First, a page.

Sufficient reliable evidence: avoiding the disappointing pudding

The disappointing pudding

I recently took my youngest daughter to dinner at a well-known restaurant chain which serves oriental food whilst you sit on benches trying to avoid the elbows of strangers.   She particularly enjoys their chicken, cat stew* curry.  Although I have always thought that a strange and distasteful combination I have found the food there to be very good.

Having navigated the embarrassment of me getting up from my bench and accidentally kicking one of the strangers I was sandwiched between, we decided to go for a pudding. Helpfully, on the paper table cloth, there was a small picture of a series of six enticing looking oriental ice cream balls.

I plumped.

When the pudding arrived it was tiny. The picture was to scale.  Rather than the six hefty balls of satisfying ice cream I expected, I was faced with six marble sized portions which were despatched in very short order.  Hugely disappointing.  The evidence on which I reached my opinion on which pudding to order was misleading, and by the time I had relied on it, it was too late.  (The only mitigating factor was the mirth all of this caused my beloved daughter.)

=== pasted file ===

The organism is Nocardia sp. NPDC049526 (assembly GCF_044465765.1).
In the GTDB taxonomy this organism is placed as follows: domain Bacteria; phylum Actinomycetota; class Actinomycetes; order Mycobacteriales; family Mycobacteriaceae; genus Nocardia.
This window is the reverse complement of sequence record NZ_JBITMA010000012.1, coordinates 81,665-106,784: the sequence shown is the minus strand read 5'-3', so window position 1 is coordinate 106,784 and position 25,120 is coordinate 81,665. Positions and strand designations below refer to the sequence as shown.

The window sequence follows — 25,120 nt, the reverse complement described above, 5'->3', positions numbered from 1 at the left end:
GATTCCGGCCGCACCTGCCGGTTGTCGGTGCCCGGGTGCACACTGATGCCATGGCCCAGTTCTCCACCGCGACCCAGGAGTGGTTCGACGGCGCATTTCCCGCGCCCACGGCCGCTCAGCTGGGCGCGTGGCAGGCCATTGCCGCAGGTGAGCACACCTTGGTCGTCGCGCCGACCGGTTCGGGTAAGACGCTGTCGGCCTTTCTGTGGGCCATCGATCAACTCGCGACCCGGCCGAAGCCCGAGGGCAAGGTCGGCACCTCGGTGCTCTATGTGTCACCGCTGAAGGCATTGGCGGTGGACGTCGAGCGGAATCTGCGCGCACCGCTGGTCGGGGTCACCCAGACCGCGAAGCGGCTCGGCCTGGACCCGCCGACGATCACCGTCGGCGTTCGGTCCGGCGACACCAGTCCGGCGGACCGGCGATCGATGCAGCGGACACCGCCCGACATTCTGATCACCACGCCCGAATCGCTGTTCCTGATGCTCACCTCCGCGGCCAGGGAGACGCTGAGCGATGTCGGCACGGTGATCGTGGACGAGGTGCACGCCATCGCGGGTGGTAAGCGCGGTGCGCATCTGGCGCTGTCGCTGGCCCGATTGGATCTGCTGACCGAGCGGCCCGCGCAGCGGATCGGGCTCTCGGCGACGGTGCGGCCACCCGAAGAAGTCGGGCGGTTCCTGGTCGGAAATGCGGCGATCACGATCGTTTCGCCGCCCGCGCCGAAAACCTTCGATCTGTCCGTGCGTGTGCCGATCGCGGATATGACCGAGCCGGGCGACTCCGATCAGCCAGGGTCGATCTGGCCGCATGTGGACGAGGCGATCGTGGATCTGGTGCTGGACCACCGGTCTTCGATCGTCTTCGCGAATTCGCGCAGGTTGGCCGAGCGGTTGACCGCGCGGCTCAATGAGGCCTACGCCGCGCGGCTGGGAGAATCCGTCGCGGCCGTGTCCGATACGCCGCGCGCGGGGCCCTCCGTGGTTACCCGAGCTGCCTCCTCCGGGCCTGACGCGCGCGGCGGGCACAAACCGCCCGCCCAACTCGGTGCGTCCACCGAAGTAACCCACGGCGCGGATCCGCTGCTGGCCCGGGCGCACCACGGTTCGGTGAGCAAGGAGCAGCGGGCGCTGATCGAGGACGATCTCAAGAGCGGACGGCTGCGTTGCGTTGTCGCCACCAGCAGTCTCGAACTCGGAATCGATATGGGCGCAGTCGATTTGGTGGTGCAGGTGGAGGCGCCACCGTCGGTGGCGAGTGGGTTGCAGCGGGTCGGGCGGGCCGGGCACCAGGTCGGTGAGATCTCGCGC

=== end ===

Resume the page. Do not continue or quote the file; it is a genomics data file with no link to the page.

Editor’s note: * “katsu”

Providing quantum expert support

When it comes to providing quantum expert support to clients involved in a construction dispute I am more informed.

As a chartered accountant, trained in a Big 4 accounting practice, I am very experienced at obtaining sufficient and reliable evidence to support my opinions.

It is not a subject I often bring up over dinner, particularly with my daughter, but the International Standard on Auditing (500): Audit Evidence sets out some useful rules such as:

  • The need to gather sufficient appropriate audit evidence
  • The sources of audit evidence
  • How to obtain evidence
  • The relevance and reliability of different types of evidence

Professional scepticism

As well as the rules I, along with others of my profession, apply an approach known as, “professional scepticism”. Professional scepticism is an attitude that includes a questioning mind, being alert to conditions which may indicate possible misstatement due to error or fraud, and a critical assessment of audit evidence.  This implies a balanced and critical view and not one which tries to create issues based on flimsy evidence.

Significant experience

Lastly, when looking at the numbers associated with a particular case, I and my colleagues bring many years of experience, and as with most experienced accountants, I can often spot a number which is significant or misleading.

My conclusion is therefore to rely on the evidence of an experienced chartered accountant as a quantum expert in a construction case because no one wants a disappointing pudding